I sat down in the non-smoking section ( it was nearly full ) and of course tweet'd and facebook'd about my anticipation. I looked around and was amazed, as many yelp posters pointed out, at the diversity of the bingo crowd. It wasn't just a bunch of blue-haired old ladies and holy rollers. There were old people and young people, groups of 20 somethings and 30 somethings and 40 somethings ladies out having a good time, couples, families ( 18 and up only ) of grandparents with kids and grandkids. I was pleasantly surprised not to be the youngest one there. ( However, I would still argue I was the hippest one if I weren't playing bingo alone and sober on a Thursday night ;) ).

I think part of what contributes to the crowd is the parlor's BYOB policy. This actually seems to be pretty standard for a lot of the establishments in the city. Some people were pushing back Bud Light in their koozies and some were enjoying the fine fermented offerings of Riesling. As I am currently fighting off a rather nasty sinus / lung infection, I teetotaled tonight. B-12 has a concession stand for the purchasing of other foodstuffs and non-alcoholic beverages and has a strict no outside food & drink policy except for the aforementioned booze.

There are multiple large, flat planel TVs stationed around the place fixed on the bingo caller so you can always see the numbers as they come up. In the non-smoking room ( where I spent all my time ), there's also a bingo board. The smoking area, which was significantly larger, featured the TVs, some video games, and even a set tuned to tonight's NBA Finals' game.

So here's how it went down:

The computer rocks! It is 100% automated. When they call the wild numbers at the beginning of the game, it auto-pops all of them on the screen for you and then marks them on all your cards. When numbers are drawn, it's transmitted to the computer. There is even a tracker on the computer to show you which numbers have been drawn. It's definitely the way to go to increase your odds of winning. But having the computer just fill in the cards for your isn't all that much fun ( but getting the message 2 cards are 2 away from winning still gives you all the thrill of being on the verge of shouting BINGO! and collecting a payoff ). That's what the paper cards are for. Daub daub daub! What game type is this? Oh yeah! I'm 3 away from a bingo in this Reno variation.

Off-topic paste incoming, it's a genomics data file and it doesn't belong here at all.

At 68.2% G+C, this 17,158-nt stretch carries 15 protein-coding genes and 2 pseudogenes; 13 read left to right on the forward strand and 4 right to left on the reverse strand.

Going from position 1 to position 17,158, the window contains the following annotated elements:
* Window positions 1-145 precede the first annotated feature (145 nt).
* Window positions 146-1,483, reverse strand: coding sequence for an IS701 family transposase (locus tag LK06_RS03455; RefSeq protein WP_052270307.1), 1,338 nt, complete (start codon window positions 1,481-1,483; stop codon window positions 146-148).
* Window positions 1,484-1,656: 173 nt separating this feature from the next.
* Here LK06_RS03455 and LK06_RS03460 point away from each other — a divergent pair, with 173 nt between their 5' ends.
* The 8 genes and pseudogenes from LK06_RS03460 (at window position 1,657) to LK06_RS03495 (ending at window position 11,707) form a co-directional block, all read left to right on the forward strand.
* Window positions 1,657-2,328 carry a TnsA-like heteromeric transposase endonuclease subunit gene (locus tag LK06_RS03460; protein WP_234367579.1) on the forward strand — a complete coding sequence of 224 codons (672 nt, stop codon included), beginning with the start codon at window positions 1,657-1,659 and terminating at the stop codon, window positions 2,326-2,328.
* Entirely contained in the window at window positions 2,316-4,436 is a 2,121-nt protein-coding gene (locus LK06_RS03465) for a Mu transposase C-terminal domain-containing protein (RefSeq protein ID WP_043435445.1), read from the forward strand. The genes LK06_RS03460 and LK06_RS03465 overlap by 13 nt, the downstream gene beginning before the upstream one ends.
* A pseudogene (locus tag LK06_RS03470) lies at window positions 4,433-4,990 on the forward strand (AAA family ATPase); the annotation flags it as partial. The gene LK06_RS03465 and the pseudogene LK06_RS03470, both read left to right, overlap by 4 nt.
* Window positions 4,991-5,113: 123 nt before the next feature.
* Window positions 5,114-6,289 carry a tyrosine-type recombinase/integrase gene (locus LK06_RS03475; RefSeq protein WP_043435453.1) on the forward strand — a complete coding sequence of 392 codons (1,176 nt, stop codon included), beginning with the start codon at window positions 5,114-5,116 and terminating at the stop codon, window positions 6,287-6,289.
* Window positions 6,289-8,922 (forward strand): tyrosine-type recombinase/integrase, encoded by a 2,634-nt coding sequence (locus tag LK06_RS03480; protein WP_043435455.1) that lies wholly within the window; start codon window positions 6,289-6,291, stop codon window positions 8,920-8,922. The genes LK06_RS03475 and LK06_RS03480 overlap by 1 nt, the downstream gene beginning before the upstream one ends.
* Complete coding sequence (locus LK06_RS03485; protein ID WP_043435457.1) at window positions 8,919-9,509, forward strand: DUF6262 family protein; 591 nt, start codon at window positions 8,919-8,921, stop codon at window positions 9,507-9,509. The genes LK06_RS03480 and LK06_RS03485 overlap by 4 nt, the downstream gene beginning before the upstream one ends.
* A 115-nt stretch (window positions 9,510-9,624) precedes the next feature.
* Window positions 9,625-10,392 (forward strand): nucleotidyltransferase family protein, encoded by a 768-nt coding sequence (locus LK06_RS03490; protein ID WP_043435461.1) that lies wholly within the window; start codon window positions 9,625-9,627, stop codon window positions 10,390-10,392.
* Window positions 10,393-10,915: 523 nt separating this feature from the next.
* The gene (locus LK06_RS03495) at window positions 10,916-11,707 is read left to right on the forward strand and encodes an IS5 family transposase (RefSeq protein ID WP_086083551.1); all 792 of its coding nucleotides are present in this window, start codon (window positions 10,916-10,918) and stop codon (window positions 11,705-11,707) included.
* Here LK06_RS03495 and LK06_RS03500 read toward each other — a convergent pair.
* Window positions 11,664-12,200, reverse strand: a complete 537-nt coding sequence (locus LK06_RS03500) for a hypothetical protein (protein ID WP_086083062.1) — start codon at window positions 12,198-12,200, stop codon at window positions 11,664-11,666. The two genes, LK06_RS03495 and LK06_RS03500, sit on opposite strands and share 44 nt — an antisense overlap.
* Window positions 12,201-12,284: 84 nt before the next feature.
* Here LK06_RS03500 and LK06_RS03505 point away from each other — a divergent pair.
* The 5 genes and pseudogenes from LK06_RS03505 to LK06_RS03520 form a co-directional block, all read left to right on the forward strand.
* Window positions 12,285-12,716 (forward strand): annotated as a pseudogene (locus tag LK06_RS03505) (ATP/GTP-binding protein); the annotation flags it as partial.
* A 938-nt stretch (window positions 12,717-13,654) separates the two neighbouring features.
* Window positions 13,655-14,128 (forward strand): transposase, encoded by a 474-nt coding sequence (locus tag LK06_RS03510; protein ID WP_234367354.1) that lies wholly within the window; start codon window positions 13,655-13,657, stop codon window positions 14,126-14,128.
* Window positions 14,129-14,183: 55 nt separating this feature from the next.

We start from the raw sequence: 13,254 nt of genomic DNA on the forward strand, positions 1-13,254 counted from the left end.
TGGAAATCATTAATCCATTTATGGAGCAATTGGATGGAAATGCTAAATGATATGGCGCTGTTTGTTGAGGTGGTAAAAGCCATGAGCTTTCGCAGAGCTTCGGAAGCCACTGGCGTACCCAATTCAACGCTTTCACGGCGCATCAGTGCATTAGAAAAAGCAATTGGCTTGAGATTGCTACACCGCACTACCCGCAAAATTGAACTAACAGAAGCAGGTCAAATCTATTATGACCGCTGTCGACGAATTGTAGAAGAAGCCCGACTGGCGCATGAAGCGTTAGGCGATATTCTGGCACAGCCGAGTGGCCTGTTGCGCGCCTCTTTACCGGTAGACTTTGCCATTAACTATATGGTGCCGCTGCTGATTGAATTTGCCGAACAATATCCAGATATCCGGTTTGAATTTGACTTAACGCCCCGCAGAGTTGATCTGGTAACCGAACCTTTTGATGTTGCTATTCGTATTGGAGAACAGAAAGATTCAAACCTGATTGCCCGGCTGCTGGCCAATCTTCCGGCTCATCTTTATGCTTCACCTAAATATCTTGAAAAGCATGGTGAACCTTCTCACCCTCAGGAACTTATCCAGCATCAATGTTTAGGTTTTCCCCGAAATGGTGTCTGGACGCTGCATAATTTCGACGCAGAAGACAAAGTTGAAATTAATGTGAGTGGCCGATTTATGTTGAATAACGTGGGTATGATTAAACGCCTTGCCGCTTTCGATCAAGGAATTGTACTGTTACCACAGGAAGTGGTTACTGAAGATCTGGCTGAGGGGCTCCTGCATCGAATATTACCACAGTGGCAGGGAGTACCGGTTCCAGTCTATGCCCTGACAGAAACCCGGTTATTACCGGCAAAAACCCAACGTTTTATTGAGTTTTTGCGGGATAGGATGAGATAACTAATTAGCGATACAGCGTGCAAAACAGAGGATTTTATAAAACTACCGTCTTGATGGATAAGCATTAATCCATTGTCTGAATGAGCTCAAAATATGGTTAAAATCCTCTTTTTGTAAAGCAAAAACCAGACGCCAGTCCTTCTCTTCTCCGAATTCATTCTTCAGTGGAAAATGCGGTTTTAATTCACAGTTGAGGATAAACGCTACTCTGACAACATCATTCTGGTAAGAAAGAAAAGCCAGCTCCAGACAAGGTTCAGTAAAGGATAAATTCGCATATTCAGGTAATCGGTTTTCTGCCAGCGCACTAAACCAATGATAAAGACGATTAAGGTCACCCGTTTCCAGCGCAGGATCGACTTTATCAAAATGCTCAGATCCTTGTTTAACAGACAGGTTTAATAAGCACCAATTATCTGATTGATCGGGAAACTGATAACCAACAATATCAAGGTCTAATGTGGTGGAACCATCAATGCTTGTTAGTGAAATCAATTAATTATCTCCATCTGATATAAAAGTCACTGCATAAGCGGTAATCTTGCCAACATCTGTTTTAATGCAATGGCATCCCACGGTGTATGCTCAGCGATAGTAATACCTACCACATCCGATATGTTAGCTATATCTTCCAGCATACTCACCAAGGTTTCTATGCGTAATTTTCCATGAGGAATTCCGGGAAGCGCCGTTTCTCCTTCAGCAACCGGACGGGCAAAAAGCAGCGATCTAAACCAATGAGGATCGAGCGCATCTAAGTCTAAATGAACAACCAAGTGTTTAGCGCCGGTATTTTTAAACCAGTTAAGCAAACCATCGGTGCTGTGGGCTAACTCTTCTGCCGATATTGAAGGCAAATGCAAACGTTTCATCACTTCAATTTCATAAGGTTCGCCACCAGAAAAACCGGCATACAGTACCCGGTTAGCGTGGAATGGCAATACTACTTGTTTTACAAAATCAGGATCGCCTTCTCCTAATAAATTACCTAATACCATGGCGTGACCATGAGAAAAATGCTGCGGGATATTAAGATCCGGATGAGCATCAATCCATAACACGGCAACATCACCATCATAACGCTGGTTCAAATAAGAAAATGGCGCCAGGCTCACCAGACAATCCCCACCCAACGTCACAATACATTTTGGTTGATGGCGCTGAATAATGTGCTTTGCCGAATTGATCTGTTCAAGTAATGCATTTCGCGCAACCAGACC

Unfortunately I didn't win. But for $15, I did have a lot of fun and met some really nice people. An older hispanic couple and their 2 adult sons. Between dispensing advise to me ( fill out this ticket, those are the wilds, be sure to buy your food before the game starts because they shut down concessions ) he was also chastising his boys to get their vehicles inspected. You have to be quiet when the numbers are being called but between games ( when they are verifying the bingos and resetting to choose the wilds ) there is a lot of friendly chatter.

Would I do it again? You betcha! Next time I'd like to have flask in hand and some friends in tow. But for around $30 you get 3+ hours of entertainment ( you could go early and play cards with your friends as I saw many people doing ), an air conditioned place to drink ( and smoke if that's your vice ) so people don't yell at you for drinking alone at home all the time ( guilty ), and the possibility of taking home a substantial amount of cash if that twitching in your fluttering heart becomes the exultant, triumphant shout of BINGO! when your last number finally flashes across the screen. Plus, as a non-profit, they funnel a substantial portion back to several local charities ( Jollyville Sertoma, Northwest Sertoma, Knights of Columbus #8156, and AIDS Care and Assistance, DBA Rights of Passage ).

See ya next Thursday, B12!